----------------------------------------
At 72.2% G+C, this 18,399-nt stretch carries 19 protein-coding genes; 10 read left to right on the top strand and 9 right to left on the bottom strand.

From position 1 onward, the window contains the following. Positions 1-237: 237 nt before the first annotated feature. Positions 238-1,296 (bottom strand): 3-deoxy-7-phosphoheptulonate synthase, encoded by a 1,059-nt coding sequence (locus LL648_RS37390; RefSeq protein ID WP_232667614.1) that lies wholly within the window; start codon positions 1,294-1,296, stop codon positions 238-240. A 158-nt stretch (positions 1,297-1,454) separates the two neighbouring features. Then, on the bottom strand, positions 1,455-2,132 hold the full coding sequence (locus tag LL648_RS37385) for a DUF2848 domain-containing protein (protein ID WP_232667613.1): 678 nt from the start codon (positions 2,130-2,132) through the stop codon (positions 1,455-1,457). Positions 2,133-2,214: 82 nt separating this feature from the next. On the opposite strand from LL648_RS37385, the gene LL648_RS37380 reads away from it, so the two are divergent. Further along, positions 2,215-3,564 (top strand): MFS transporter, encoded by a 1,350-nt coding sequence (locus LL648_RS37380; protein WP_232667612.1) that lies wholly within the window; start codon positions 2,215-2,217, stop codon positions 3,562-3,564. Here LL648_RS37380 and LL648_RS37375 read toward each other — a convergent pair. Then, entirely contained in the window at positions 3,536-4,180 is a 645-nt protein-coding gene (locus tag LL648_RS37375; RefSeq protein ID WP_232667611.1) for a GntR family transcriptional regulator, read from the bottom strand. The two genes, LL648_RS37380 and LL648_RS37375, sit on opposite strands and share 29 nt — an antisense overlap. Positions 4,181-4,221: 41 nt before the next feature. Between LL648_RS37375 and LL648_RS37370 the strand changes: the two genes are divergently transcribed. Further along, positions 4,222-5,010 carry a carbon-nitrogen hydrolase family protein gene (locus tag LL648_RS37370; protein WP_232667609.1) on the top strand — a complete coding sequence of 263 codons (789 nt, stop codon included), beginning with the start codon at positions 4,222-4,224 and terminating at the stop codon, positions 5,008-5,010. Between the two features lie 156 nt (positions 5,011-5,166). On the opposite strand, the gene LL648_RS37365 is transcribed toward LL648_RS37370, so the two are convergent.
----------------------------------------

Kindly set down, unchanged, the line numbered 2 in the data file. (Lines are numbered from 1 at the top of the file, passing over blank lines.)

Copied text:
From position 1 onward, the window contains the following. Positions 1-237: 237 nt before the first annotated feature. Positions 238-1,296 (bottom strand): 3-deoxy-7-phosphoheptulonate synthase, encoded by a 1,059-nt coding sequence (locus LL648_RS37390; RefSeq protein ID WP_232667614.1) that lies wholly within the window; start codon positions 1,294-1,296, stop codon positions 238-240. A 158-nt stretch (positions 1,297-1,454) separates the two neighbouring features. Then, on the bottom strand, positions 1,455-2,132 hold the full coding sequence (locus tag LL648_RS37385) for a DUF2848 domain-containing protein (protein ID WP_232667613.1): 678 nt from the start codon (positions 2,130-2,132) through the stop codon (positions 1,455-1,457). Positions 2,133-2,214: 82 nt separating this feature from the next. On the opposite strand from LL648_RS37385, the gene LL648_RS37380 reads away from it, so the two are divergent. Further along, positions 2,215-3,564 (top strand): MFS transporter, encoded by a 1,350-nt coding sequence (locus LL648_RS37380; protein WP_232667612.1) that lies wholly within the window; start codon positions 2,215-2,217, stop codon positions 3,562-3,564. Here LL648_RS37380 and LL648_RS37375 read toward each other — a convergent pair. Then, entirely contained in the window at positions 3,536-4,180 is a 645-nt protein-coding gene (locus tag LL648_RS37375; RefSeq protein ID WP_232667611.1) for a GntR family transcriptional regulator, read from the bottom strand. The two genes, LL648_RS37380 and LL648_RS37375, sit on opposite strands and share 29 nt — an antisense overlap. Positions 4,181-4,221: 41 nt before the next feature. Between LL648_RS37375 and LL648_RS37370 the strand changes: the two genes are divergently transcribed. Further along, positions 4,222-5,010 carry a carbon-nitrogen hydrolase family protein gene (locus tag LL648_RS37370; protein WP_232667609.1) on the top strand — a complete coding sequence of 263 codons (789 nt, stop codon included), beginning with the start codon at positions 4,222-4,224 and terminating at the stop codon, positions 5,008-5,010. Between the two features lie 156 nt (positions 5,011-5,166). On the opposite strand, the gene LL648_RS37365 is transcribed toward LL648_RS37370, so the two are convergent.